3 Reasons Why Alimony is Required

Divorce can make a significantly financial impactto both parties. And this impact intensifiesif the couple has kids. Many divorced individuals seek alimony to limit any unfair monetary effects of a separation.

Alimony is an obligatory payment made by a continuing income-earner to a non-income-earning or lower-wage-earning ex-partner. Several reasons justify an alimony request, and a part of it can be that an ex-spouse might have forgone their career to support the family. Or maybe because they need time to study and develop skills to support the household.

Here are the four main reasons to claim alimony from your high-earning ex-spouse:

Caring for Your Family

The time each parent spends with their child and their contributions during the marriage plays a vital role in an alimony case. Since women assume the household and kids’ traditional caretaking role, the court is highly likely to award their alimony claim.

Maintaining Your Standard of Living

Many separationsominouslyinfluence a partner’s income and their ability to continue the same lifestyle after the divorce.

In addition, the impact of having one paycheck coming in can make it difficult to pay rent, mortgages, expenses, bills, taxes, and other payables. Luckily, the court is likely to consider your quality of life during the marriage before determining the alimony amount.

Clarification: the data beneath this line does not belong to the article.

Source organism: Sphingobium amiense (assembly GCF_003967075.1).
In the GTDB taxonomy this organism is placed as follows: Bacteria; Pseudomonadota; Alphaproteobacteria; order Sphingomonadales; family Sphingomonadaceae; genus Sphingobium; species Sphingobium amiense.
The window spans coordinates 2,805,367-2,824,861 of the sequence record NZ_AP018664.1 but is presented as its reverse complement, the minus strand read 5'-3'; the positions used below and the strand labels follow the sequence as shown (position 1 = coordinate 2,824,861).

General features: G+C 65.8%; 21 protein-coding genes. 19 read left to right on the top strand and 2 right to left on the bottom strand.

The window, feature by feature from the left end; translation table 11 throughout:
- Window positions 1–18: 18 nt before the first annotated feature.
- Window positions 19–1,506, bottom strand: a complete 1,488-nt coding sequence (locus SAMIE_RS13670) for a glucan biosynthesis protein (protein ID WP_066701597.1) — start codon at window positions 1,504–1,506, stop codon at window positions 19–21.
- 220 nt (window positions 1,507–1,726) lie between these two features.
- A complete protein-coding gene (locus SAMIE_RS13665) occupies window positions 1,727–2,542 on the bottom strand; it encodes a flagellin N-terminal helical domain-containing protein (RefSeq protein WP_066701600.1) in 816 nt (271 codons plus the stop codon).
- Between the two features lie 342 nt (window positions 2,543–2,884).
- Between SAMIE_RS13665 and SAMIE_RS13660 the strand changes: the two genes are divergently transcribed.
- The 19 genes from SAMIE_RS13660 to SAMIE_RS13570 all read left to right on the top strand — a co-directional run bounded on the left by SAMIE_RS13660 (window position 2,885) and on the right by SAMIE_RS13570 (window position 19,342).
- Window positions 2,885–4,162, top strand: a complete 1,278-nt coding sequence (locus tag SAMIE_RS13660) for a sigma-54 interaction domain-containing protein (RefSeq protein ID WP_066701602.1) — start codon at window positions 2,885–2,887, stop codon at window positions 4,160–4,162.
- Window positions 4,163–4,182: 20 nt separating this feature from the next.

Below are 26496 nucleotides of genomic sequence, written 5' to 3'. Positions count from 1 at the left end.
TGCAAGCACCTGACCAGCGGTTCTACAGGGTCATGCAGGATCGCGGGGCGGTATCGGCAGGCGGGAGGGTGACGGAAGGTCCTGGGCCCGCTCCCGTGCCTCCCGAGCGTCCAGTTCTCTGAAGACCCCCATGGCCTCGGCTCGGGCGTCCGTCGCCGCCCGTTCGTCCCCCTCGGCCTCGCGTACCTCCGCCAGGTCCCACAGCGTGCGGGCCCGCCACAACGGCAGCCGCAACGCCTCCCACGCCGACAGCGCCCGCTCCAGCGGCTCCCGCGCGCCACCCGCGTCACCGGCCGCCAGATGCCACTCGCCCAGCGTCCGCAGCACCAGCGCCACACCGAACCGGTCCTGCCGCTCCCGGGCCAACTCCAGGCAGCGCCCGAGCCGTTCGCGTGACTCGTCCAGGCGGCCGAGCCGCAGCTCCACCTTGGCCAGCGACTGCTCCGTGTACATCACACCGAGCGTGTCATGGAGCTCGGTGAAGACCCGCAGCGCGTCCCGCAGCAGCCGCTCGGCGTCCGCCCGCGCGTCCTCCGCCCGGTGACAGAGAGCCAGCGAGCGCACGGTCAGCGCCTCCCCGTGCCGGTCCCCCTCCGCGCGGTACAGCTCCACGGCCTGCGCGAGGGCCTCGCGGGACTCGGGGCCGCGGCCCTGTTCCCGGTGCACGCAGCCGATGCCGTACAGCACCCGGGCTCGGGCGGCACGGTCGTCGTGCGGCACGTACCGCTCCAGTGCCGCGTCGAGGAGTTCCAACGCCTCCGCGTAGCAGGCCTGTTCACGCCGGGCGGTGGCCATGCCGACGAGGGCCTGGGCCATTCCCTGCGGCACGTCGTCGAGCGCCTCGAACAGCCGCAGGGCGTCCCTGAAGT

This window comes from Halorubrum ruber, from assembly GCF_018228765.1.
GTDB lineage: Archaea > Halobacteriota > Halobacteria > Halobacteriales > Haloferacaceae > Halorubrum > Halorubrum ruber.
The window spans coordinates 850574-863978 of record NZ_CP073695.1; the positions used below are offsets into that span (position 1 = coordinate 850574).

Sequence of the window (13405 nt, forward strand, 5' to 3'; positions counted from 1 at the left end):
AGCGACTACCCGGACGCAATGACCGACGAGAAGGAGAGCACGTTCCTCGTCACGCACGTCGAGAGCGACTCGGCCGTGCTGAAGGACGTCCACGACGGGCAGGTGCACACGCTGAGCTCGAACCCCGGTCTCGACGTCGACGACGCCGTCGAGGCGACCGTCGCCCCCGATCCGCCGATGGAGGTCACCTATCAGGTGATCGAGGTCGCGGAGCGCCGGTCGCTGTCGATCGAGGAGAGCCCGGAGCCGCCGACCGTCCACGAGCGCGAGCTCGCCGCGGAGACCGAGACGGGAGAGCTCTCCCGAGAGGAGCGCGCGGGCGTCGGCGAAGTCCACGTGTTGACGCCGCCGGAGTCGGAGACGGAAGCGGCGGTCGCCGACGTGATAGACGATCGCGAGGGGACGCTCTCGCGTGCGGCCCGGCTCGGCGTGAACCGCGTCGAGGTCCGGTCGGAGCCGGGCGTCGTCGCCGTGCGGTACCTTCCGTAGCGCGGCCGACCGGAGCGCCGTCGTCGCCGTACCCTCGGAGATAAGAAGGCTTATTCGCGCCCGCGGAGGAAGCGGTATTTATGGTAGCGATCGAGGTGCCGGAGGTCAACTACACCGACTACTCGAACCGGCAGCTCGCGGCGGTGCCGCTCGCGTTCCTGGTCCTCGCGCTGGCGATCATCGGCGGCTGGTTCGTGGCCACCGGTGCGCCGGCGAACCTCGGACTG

Ensuring Unbiasedness in Your Divorce Case

Long marriages make it easier to request and avail spousal support after a divorce.

Generally, for marriages of less than ten years, alimony tenure lasts no longer than the half of marriage’s tenure. And, if your marriage lasted eight years, you may expect to pay or receive alimony for four years.

To learn more about spousal support considerations, read the California Family Code section 4320.

Determining the Alimony Amount

Alimony and child support are the two most prominent issues that surround almost all divorce cases. But unlike child support, which is delegated under stringent guidelines, courts have far-reaching and broad discretion on determining spousal support awards.

The Uniform Marriage and Divorce Act determines spousal support statutes in most states. According to this act, the court considers the following elements before deciding on the alimony amount:

  • The age, somatic condition, emotional state, and pecuniary condition of the ex-spouses
  • The timespan  that a recipient would require to become self-sufficient
  • The pair’s standard of living during the marriage
  • Marriage span
  • The ability of the paying spouse, AKA obligor, to support the receiver while ensuring self-sustenance.

Looking for More Information on Spousal Support? Get in touch with Our Expert Family Lawyer in Chico, CA.

Either through court order or during a divorce trial, alimony comes up in most divorce cases. And because it’s often challenging to establish and support yourself or your child after separation, alimony payments can play a significant role in helping you adjust to the new life.

Moreover, the amount of alimony also depends on the court’s understanding of your needs—a significant reason many divorce cases often get nasty. Save yourself the hassle and get in touch with our family and divorce lawyers in Chico, CA.

We’ll help you swiftly navigate your alimony claim and achieve the desired results without messing up. Learn more about our expansive range of legal services or contact us today!


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